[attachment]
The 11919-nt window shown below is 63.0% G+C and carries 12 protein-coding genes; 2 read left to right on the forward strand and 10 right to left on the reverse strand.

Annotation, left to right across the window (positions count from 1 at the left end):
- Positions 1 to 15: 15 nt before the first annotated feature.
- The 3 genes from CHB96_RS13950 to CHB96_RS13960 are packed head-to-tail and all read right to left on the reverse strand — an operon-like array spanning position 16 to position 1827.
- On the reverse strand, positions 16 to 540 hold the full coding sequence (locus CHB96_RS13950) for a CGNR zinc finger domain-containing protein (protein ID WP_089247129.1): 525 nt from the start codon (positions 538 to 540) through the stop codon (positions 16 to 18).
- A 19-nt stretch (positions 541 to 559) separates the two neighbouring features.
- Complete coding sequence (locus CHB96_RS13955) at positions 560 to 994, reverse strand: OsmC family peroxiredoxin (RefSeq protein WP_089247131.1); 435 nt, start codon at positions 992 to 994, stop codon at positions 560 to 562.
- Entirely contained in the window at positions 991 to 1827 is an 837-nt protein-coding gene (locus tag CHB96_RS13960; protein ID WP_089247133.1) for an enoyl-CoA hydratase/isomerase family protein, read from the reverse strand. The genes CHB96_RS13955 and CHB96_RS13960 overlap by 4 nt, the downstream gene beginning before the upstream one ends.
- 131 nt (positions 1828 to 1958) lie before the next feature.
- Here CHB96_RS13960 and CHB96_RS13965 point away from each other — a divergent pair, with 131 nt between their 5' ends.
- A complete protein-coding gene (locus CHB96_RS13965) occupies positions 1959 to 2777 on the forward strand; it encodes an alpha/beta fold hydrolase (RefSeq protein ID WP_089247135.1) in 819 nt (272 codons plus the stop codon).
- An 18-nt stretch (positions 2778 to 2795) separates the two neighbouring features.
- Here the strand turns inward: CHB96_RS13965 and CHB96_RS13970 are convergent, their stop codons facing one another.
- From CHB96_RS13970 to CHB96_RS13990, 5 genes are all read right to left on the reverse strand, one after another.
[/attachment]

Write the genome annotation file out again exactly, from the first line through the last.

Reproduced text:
The 11919-nt window shown below is 63.0% G+C and carries 12 protein-coding genes; 2 read left to right on the forward strand and 10 right to left on the reverse strand.

Annotation, left to right across the window (positions count from 1 at the left end):
- Positions 1 to 15: 15 nt before the first annotated feature.
- The 3 genes from CHB96_RS13950 to CHB96_RS13960 are packed head-to-tail and all read right to left on the reverse strand — an operon-like array spanning position 16 to position 1827.
- On the reverse strand, positions 16 to 540 hold the full coding sequence (locus CHB96_RS13950) for a CGNR zinc finger domain-containing protein (protein ID WP_089247129.1): 525 nt from the start codon (positions 538 to 540) through the stop codon (positions 16 to 18).
- A 19-nt stretch (positions 541 to 559) separates the two neighbouring features.
- Complete coding sequence (locus CHB96_RS13955) at positions 560 to 994, reverse strand: OsmC family peroxiredoxin (RefSeq protein WP_089247131.1); 435 nt, start codon at positions 992 to 994, stop codon at positions 560 to 562.
- Entirely contained in the window at positions 991 to 1827 is an 837-nt protein-coding gene (locus tag CHB96_RS13960; protein ID WP_089247133.1) for an enoyl-CoA hydratase/isomerase family protein, read from the reverse strand. The genes CHB96_RS13955 and CHB96_RS13960 overlap by 4 nt, the downstream gene beginning before the upstream one ends.
- 131 nt (positions 1828 to 1958) lie before the next feature.
- Here CHB96_RS13960 and CHB96_RS13965 point away from each other — a divergent pair, with 131 nt between their 5' ends.
- A complete protein-coding gene (locus CHB96_RS13965) occupies positions 1959 to 2777 on the forward strand; it encodes an alpha/beta fold hydrolase (RefSeq protein ID WP_089247135.1) in 819 nt (272 codons plus the stop codon).
- An 18-nt stretch (positions 2778 to 2795) separates the two neighbouring features.
- Here the strand turns inward: CHB96_RS13965 and CHB96_RS13970 are convergent, their stop codons facing one another.
- From CHB96_RS13970 to CHB96_RS13990, 5 genes are all read right to left on the reverse strand, one after another.